Later that evening we joined a festival of local culture which took place around Hoan Kiem Lake and included music, song, dance and street theatre. With our pale skin and difference in height relative to the local people it was obvious that we were tourists. We were approached by a Hanoi TV crew and asked what we thought of the city. Questions included – Why we visited Hanoi? – What sites we intended to visit? – What could Hanoi do to attract more visitors and would we return? The following morning on October 8th, we met with our Exodus travel group to begin a fourteen day tour of North, Mid and South Vietnam. Exodus is an English tour organiser and our group consisted of twelve people, including our group leader Thang. The group consisted of eight UK residents, one from Northern Ireland, and Kate and I.
Day One was spent exploring the Old Quarter in Hanoi in the company of our group leader Thang and included a visit to The Vietnam Museum of Ethnology. The museum includes a variety of dwellings and tombs representing the building styles of Vietnam’s large number of ethnic groups.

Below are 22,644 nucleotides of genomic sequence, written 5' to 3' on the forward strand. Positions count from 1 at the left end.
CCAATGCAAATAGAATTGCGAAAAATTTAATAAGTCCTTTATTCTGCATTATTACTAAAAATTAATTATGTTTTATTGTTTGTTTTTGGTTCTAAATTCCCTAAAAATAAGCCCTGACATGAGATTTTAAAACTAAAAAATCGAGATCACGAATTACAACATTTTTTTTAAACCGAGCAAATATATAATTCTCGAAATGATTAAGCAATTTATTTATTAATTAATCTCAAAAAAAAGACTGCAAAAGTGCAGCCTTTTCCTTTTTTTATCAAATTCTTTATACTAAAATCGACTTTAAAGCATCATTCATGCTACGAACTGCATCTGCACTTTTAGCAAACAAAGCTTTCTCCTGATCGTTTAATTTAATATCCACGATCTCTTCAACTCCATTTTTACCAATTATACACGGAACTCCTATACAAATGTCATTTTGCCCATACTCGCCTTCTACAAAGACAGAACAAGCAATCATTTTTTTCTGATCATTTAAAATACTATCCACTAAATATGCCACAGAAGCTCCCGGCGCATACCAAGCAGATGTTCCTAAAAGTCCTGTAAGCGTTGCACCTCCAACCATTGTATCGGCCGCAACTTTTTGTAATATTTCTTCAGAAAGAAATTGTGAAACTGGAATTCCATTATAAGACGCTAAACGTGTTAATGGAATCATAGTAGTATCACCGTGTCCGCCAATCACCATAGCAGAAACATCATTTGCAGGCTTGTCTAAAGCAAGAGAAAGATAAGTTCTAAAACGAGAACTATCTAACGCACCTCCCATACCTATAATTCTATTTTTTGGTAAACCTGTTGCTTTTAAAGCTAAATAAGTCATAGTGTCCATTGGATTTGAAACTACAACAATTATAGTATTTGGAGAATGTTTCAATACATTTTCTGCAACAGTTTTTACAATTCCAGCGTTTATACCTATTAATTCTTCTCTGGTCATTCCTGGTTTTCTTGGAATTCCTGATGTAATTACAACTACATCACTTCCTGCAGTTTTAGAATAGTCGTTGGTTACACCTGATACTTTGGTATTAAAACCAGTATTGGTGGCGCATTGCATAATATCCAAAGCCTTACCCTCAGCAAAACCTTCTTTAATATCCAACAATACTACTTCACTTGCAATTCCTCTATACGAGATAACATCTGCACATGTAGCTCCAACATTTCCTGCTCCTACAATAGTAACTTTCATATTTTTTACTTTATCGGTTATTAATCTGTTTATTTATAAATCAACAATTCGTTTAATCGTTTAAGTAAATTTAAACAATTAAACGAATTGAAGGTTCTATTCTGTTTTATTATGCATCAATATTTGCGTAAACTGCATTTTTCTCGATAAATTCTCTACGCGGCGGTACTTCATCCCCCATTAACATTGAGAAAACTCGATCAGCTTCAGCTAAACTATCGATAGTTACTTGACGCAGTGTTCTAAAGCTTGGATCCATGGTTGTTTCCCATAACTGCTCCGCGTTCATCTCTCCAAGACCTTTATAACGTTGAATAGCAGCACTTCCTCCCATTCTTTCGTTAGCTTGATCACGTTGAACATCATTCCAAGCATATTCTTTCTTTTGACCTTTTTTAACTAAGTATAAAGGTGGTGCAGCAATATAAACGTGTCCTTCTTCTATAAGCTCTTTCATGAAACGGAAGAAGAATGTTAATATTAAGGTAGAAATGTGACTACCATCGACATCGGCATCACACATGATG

Later that evening the group dined together to become better acquainted and went to bed early for a 6 a.m. rise. The Old Quarter of Hanoi has small bars, restaurants and pop-up stalls (cooking and eating on the footpaths) serving a diverse range of foods including pho (soup). The price range for food varies from the equivalent of 2 to 10 euro for a main dish. Beer, either Tiger or Saigon, per 350 cl is the equivalent of about 50 cent. I understand food is cheaper in other parts of the city but we were very happy paying that little bit extra to get, in our opinion, good quality but also avoiding the street cuisine. We tend to avoid street food as an upset stomach can ruin a holiday. Footpaths are used more for eating and trading than they are for walking, which means moving about is a constant challenge. Hanoi is a noisy place, motor bikes make it so, and especially the Old Quarter. However, Vietnamese people are gentle and soft spoken. I don’t think it’s over commercialised and we were not aware of many tourists. This was perhaps due to our inability to distinguish country of origin from the moving masses of local people and mainly Asian tourists.